Study: Coiling effective long-term option for brain aneurysms

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Coiling, a minimally invasive procedure to treat brain aneurysms, is successful in preventing recurrent or first-time bleeding years after initial treatment in those aneurysms considered "untouchable" by the traditional surgical option according to a study presented at the annual meeting of the American Society of Interventional & Therapeutic Neuroradiology.

The findings are the most significant since the groundbreaking 2002 release of the International Subarachnoid Aneurysm Trial (ISAT) that established coiling as a safe and effective treatment. This study is regarded as highly valuable because it includes a combination of a large patient population and lengthy post-procedure follow-up, something other post-ISAT studies have not featured.

This retrospective analysis includes 154 consecutive patients who underwent coiling over an 11-year period (January 1995 - August 2006) on aneurysms on the tip of the basilar artery, located in front of the brain stem. About 8 percent of brain aneurysm are basilar tip aneurysms, which pose particular difficulties as their position deep in the brain makes a traditional, open neurosurgical approach more dangerous for the patient. Coiling, achieved by placing a mesh of platinum wires in the aneurysm prevents the aneurysm from rupturing.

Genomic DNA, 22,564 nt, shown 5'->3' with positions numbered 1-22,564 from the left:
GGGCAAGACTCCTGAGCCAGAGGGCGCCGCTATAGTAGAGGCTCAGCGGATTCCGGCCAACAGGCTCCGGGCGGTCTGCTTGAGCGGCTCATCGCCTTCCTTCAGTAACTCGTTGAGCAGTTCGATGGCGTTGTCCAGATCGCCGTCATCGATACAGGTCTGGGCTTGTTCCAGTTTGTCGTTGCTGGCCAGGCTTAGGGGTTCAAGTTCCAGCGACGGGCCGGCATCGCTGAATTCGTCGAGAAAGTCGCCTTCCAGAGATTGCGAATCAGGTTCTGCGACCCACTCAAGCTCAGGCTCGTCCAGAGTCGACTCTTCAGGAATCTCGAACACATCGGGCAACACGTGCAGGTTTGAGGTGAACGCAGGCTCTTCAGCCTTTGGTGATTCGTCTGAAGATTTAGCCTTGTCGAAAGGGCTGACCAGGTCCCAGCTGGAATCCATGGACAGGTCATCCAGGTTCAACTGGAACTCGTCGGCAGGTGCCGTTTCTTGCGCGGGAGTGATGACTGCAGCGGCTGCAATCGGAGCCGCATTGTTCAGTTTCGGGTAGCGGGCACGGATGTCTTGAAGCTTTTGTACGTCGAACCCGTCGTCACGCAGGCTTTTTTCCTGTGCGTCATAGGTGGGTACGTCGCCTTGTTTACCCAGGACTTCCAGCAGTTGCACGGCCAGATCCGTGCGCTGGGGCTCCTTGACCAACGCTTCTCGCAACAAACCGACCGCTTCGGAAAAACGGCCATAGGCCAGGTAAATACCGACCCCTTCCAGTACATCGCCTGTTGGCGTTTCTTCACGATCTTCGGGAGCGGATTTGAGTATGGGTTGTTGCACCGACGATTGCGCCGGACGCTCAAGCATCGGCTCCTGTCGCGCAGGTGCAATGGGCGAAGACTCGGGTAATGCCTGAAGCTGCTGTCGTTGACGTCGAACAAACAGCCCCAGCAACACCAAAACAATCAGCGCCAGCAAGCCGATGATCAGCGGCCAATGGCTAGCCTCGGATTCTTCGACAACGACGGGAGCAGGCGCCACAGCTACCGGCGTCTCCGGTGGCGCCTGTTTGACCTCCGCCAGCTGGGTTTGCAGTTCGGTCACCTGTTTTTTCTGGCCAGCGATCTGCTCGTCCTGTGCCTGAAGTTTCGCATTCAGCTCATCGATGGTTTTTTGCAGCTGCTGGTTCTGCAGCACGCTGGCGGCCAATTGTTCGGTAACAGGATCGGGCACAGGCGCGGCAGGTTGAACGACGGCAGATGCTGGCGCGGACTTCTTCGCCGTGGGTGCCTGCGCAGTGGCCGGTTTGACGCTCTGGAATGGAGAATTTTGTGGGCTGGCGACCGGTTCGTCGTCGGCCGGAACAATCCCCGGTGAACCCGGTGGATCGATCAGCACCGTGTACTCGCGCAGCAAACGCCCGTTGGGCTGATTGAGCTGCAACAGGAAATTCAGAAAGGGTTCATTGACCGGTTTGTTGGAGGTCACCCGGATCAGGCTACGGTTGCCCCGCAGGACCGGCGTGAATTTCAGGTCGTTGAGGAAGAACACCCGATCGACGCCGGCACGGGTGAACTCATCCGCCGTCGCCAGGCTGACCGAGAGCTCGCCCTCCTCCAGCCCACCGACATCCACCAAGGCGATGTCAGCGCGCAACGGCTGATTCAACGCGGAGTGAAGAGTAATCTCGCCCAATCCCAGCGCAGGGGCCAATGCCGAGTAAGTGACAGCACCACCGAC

Of the 154 patients undergoing the procedure, 114 (or 74 percent) of the aneurysms had ruptured and 40 (or 26 percent) had not. Following treatment, 144 surviving patients received clinical follow-up up to 144 months, adding up to a total of 637 patient years. Angiographic follow-up (actually viewing the site of the aneurysm using X-ray and MRI technology) conducted on 138 patients up to 122 months revealed that 27 aneurysms (17.5 percent) re-opened over time; these patients underwent additional coiling. Of this number, 11 aneurysms repeatedly re-opened and were coiled up to a total of six times. Re- bleeding occurred in only two patients, indicating an overall annual risk of 0.3 percent for re-bleeding after treatment. In all cases, aneurysm size greater than 10 mm was the only significant predictor for re-treatment at follow-up.

Approximately 2 million people in the United States have an unruptured aneurysm. It is estimated that approximately 30,000 Americans suffer from subarachnoid hemorrhage each year.